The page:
I recently had dinner with some friends and the conversation turned into a debate about the merits of shopping online. I was mentioning how I had just made a fabulous purchase on Zappos and not only was I extremely pleased with my new shoes; I was upgraded to overnight shipping at no additional cost to me! What could be better than that? Imagine my surprise to hear that not only do these particular friends never shop online, they said they would never consider it, insisting they feel they would not get what they ordered, it would not meet their expectations, it would take a long time to be shipped and unless they can actually see and touch what they are buying, they would not feel comfortable giving a credit card to an online retailer.
My argument was how easy, fast and reliable online shopping really and truly is, as well as the numerous discounts I have received (and continue to receive) almost every time I shop. I was flabbergasted by their stance on the matter and could not help but argue (all be it nicely) my point. All I could think about was how much time and money (not to mention gas) I have saved by shopping online.
Here are just a few of the many benefits of online shopping:
Free Shipping, Free or Easy Returns. Nowadays many online retailers waive shipping costs and make the return process seamless.
Fast Delivery. You can get what you are ordering the next day in many cases.
Special Online Deals. Many sites offer “online only” specials, discounts on future purchases, free gifts, repeat buyer/loyalty savings, last-minute promotions, rebates, etc.
Free Gift Wrap. If you’re buying a gift, many retailers offer free gift wrapping, as well as a card that is shipped with your order.
It’s not scary to shop online, nor should it be. Give it a whirl!
A recent study by JupiterResearch reports that half of all advertisers are spending less than 5% of their online budgets on social media ads in 2008, which is a much smaller chunk of the pie compared to Search and Display. Larger marketers have been the most hesitant in getting more involved with advertising on Social Media due to challenges with measuring ROI and brand metrics.
Overall, marketers are still unclear on how to leverage this emerging channel and how to measure results. In addition, marketers have limited performance history to use as a comparison with the channel. Social Media publishers realize there are some issues, and are beginning to offer more tools to marketers to help ease any worries.
Social Media users are flocking to these sites, but that doesn’t equate to interaction with the ads. According to a recent MediaPost article, 54% of users never click on ads, 39% occasionally click on ads, and only 7% often respond to Social Ads.
As social media publishers like FaceBook and MySpace continue to offer more tools to advertisers to help them customize their campaigns, there should be a higher adoption of the channel and increased budgets should soon follow.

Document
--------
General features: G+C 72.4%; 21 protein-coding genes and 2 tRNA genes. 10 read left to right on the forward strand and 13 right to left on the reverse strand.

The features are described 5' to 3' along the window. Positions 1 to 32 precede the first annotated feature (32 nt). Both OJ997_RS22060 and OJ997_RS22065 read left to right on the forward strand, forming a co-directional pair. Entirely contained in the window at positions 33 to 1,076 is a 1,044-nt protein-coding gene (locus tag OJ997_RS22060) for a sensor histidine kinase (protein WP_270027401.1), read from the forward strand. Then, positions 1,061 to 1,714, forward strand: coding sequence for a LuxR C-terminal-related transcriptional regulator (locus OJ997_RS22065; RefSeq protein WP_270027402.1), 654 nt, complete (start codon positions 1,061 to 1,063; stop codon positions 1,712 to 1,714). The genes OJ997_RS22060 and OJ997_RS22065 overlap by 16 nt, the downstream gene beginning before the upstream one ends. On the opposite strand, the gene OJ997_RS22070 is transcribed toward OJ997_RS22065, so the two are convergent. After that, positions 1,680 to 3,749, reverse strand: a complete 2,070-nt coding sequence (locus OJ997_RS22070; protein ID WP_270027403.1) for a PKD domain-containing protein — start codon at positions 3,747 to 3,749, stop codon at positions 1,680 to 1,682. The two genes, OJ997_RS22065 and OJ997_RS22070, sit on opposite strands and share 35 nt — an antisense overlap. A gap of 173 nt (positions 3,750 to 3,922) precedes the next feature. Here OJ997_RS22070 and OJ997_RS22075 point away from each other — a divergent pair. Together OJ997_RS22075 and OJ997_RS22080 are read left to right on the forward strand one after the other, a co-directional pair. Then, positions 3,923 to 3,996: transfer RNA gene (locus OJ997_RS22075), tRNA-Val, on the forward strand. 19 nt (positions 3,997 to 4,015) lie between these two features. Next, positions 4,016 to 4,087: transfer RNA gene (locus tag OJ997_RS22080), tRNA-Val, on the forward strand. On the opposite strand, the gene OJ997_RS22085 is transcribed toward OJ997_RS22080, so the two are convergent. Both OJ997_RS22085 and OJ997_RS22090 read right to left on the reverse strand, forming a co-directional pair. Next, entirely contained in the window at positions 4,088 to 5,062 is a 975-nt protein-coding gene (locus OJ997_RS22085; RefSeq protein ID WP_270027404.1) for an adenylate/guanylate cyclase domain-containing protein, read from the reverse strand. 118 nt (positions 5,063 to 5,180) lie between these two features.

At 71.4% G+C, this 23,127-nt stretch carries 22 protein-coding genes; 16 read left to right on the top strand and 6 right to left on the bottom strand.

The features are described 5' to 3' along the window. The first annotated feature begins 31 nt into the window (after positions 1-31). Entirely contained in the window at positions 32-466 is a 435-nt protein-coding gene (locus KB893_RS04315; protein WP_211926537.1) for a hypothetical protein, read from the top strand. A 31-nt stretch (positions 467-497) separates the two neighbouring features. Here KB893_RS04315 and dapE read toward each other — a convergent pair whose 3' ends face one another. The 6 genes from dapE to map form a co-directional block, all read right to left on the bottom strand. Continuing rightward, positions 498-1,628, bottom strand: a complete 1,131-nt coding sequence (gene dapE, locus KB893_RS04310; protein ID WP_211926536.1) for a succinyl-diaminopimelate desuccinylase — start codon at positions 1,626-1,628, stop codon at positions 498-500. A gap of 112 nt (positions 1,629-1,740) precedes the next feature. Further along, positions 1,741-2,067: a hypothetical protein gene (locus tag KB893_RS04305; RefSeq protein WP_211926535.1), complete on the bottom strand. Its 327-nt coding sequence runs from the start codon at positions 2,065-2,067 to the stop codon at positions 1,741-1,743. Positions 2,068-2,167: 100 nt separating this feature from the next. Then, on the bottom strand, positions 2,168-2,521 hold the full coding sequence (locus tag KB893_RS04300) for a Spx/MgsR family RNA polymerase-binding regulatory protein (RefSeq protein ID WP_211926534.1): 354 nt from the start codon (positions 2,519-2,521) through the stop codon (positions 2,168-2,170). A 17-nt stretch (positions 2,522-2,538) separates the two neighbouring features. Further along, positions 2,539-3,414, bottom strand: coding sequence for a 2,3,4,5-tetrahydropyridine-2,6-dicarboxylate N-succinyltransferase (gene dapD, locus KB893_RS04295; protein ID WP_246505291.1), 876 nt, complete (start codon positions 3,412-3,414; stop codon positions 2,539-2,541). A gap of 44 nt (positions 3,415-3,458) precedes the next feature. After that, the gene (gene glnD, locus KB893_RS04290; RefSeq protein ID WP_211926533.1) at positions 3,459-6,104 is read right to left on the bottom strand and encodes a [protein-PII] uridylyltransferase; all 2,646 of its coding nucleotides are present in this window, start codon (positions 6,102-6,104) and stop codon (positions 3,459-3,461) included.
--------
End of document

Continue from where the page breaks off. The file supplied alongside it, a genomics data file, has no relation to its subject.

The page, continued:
It’s a simple question but one that could increase your company’s profit when applied to your business. I came up with this title as I sat in a company meeting the other day. Our EVP was telling a story about the cohesiveness that needs to occur between a website and a search engine marketing campaign. A past client in the cookie business wasn’t getting the kind of ROI on their cookie products that they were seeking. Their search engine marketing campaign was great but their cookie sales weren’t increasing. After some extensive research, my EVP pulled out her credit card and attempted to buy some cookies online. After attempting to buy cookies online for fifteen minutes and still not completing an order, she called the client and asked, “Have You Bought Your Own Cookies?” The client was a little taken back, but went to their site and attempted to buy cookies. The client called back and said I understand. The next step for them was optimizing their site’s usability.
This is the same question that any company should ask themselves from time to time. Switch perspectives and become the consumer, the person checking out the internet. Would you sign up for a newsletter or buy products from yourself if you had never heard of your company? Some company’s aren’t realistic when it comes to this question. Their pages don’t load quickly, their site looks prehistoric, the content is too generic and not targeted to the audience, they have poor site navigation and the list can go on. If any of these issues sound familiar then you should look into optimizing the user friendliness of your site. Not only will it help your organic positions it will help your search engine marketing campaign. Optimization is a good for business. Think about it, you can have the best ad copy in the world, have the best positions, and good keywords, but if people are appalled or confused by your site when they get there, they aren’t going to stay. They are going hit the back button and find a competitors ad and get what they’re looking for in no time at all.
Optimization is a must for both good organic traffic and for a good search engine marketing campaign to perform at its’ best. The next time you’re looking to increase online productivity, go ahead and ask yourself the question. “Have I Bought My Own Cookies?” You may be surprised to find that your need to optimize your site’s usability.